St Helier is the biggest haven for cask ale anywhere in the Channel Islands with around 25% of pubs stocking it - this may seem very low but, believe me, it's a much higher percentage than everywhere else around there!  There used to be three breweries in the town, though not all at once; Randalls Vautier (don't confuse with RW Randalls on Guernsey) still have an impressive brewery-looking edifice on Clare St but they ceased brewing there in 1992 and all their pubs now sell keg only from an unknown source.  The other large concern, The Jersey brewery aka Mary Ann or Ann Street (as that was their address), has now upped sticks from the centre and settled in St Saviour Industrial estate where they brew on their original 40-BBL plant plus the 8-BBL one ripped out of the Star & Tipsy toad brewpub in St Peter's village.  The other short-lived brewpub was the Tipsy Toad Townhouse on New St which is now a very trendy "yoof" bar albeit still serving real ale.

Some bars sell guest beers from the UK Mainland in addition to the local offerings but the choice seems to be mainly Skinners of Cornwall (not surprising as he was the original owner of the Tipsy Toad empire) and Ringwood alongside some other mundane stuff like 6X, Bass and... I can hardly say it... Greene King.  Ugh, I need a bath now.

A ranting mouth... The Jersey and Tipsy Toad Brewery, Tregear House, Longueville, St Saviour, Jersey.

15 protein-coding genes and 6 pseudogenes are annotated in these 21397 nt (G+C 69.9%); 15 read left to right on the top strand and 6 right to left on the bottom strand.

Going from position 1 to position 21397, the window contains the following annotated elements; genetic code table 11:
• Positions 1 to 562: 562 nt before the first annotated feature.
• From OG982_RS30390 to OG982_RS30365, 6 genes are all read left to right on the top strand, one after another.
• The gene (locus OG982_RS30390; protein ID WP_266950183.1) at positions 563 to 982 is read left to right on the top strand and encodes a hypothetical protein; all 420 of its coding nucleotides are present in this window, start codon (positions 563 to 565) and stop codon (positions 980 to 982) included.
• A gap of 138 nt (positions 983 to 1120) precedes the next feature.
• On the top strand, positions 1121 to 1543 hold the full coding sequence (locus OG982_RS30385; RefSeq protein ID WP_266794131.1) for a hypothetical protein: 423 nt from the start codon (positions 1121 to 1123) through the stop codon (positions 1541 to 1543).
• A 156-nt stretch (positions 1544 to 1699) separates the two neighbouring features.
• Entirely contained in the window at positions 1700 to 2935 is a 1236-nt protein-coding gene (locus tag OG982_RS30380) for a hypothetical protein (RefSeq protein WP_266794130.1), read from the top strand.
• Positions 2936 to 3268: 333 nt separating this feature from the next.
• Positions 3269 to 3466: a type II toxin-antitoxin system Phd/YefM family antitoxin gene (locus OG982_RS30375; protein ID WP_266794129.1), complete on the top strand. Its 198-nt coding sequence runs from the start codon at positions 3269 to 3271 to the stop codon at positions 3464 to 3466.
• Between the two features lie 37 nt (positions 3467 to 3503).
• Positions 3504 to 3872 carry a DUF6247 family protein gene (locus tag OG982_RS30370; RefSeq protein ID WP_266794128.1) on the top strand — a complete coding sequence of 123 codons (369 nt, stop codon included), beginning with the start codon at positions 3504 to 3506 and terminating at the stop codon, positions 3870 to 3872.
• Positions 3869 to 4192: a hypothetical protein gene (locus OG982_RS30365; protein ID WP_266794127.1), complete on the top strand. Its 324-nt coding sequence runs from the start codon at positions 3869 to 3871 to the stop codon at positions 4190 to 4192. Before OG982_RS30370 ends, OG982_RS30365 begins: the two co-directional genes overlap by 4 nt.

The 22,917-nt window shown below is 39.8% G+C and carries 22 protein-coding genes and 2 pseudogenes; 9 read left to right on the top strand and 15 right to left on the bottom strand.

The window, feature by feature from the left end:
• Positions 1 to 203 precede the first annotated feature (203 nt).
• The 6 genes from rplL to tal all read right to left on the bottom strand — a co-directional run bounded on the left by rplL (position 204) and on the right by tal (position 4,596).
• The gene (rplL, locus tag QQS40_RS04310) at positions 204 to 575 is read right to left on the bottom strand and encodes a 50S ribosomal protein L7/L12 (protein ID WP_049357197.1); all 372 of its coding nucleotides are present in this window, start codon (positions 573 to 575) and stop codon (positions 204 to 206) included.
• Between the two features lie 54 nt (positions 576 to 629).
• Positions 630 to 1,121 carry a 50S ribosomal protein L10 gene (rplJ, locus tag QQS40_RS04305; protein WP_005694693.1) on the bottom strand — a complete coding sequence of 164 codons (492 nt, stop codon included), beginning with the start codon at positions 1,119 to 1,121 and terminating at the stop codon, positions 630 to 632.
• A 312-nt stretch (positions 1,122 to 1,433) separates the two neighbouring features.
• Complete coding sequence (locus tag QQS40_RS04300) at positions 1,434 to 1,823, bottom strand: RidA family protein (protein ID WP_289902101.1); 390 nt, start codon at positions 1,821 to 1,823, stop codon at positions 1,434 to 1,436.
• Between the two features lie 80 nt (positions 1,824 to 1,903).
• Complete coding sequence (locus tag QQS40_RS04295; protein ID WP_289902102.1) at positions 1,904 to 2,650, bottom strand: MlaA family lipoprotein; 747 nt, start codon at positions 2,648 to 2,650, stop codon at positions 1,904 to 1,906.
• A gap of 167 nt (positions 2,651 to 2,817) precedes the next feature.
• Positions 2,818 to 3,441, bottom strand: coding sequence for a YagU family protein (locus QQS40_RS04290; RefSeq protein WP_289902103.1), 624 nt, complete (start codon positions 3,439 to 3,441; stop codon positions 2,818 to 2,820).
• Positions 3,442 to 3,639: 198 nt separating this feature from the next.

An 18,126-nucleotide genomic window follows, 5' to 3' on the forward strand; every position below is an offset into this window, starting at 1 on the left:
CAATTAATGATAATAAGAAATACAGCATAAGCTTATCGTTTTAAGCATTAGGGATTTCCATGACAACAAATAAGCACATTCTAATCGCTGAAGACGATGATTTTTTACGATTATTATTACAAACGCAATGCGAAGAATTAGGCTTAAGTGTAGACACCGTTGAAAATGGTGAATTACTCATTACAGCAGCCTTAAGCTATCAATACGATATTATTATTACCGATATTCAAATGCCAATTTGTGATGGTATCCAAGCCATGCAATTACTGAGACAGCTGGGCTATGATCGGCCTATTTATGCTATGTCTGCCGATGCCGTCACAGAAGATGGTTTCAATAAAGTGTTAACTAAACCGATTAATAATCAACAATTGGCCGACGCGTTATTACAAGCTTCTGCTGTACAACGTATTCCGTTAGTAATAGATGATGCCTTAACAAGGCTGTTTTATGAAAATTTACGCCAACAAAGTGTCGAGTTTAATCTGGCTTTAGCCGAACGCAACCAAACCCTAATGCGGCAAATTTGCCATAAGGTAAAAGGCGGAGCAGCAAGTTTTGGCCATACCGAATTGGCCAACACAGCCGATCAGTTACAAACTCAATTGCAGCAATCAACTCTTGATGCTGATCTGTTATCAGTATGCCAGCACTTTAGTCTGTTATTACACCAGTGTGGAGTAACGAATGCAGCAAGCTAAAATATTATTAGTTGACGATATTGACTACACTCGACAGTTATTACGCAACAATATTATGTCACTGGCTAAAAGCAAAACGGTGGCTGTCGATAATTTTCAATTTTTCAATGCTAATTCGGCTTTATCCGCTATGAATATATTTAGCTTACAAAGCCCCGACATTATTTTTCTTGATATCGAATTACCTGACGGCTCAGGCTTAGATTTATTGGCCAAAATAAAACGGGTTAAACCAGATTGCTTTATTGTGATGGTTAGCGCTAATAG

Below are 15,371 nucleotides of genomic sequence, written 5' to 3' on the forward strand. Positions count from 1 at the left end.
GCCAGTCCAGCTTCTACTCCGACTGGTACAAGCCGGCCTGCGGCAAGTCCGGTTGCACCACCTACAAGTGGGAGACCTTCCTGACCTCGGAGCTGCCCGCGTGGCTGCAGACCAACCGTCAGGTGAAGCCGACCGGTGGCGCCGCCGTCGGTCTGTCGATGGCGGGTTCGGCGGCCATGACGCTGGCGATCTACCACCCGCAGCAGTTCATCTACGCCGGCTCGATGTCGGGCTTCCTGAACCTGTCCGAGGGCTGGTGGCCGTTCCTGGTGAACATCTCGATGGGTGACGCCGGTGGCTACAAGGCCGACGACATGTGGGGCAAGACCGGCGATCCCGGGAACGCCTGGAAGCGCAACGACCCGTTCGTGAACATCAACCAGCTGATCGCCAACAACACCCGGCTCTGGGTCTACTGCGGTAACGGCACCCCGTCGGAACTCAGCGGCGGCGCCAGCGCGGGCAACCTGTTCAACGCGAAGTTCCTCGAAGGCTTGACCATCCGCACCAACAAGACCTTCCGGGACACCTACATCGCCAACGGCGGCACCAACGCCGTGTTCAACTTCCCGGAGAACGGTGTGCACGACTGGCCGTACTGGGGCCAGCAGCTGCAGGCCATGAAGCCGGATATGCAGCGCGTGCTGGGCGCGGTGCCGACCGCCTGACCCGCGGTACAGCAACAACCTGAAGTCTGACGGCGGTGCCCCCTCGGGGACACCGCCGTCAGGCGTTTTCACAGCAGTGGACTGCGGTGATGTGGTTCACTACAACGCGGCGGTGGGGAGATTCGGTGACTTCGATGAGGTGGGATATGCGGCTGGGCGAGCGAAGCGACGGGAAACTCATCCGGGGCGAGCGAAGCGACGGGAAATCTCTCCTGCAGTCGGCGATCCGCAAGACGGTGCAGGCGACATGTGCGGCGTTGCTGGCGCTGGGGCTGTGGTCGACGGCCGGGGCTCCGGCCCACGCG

Recommended pubs in St Helier include -

A few other bars have cask Jersey Special, but to be honest I'd not bother as it's not exactly a world-class product, know what I mean?  If you think this is bad, read on...


Beer outside St Helier.

Outside St Helier things start to get grim.  Most pubs are owned by Randalls (so no real ale) or Jersey (so usually no real ale) with the very occasional free house bringing up the rear.  Some Jersey Brewery owned pubs sell their new "Jersey Special Bitter" (4.6%) which appeared in 2005 at the Jersey beer festival and was so popular (allegedly) that they decided to produce it full-time.  I tried it twice and thought it was rubbish twice - all sweet toffee, no hops, and some sickly fruitiness.  You may also see Jimmy's Bitter (4.2%), a remnant of the Tipsy Toad brewery, which is very similar albeit a paler colour, and apparently other ex-Toad beers make an appearance occasionally although we didn't see any.  Jersey brewery also took over the Guernsey brewery in 2004, kindly closed it down, and now produces "Guernsey" Sunbeam for the pubs.

Recommended pubs include -

There are other places which serve cask ales but these were the ones I trawled up as being the most likely to actually have the stuff on sale and/or keep it right.  The GBG may be useful for finding others although by the time it's published the gen is so far out of date you may as well just get on the internet and do some searching instead.


Guernsey flag  Guernsey  Guernsey flag


We didn't get the chance to do a lot of drinking in Guernsey as we were only actually on the Island for 7 hours and most of that was spent wandering around looking at Neolithic monuments or waiting for buses/ferries, so I won't claim to be anything of an authority on the place at all.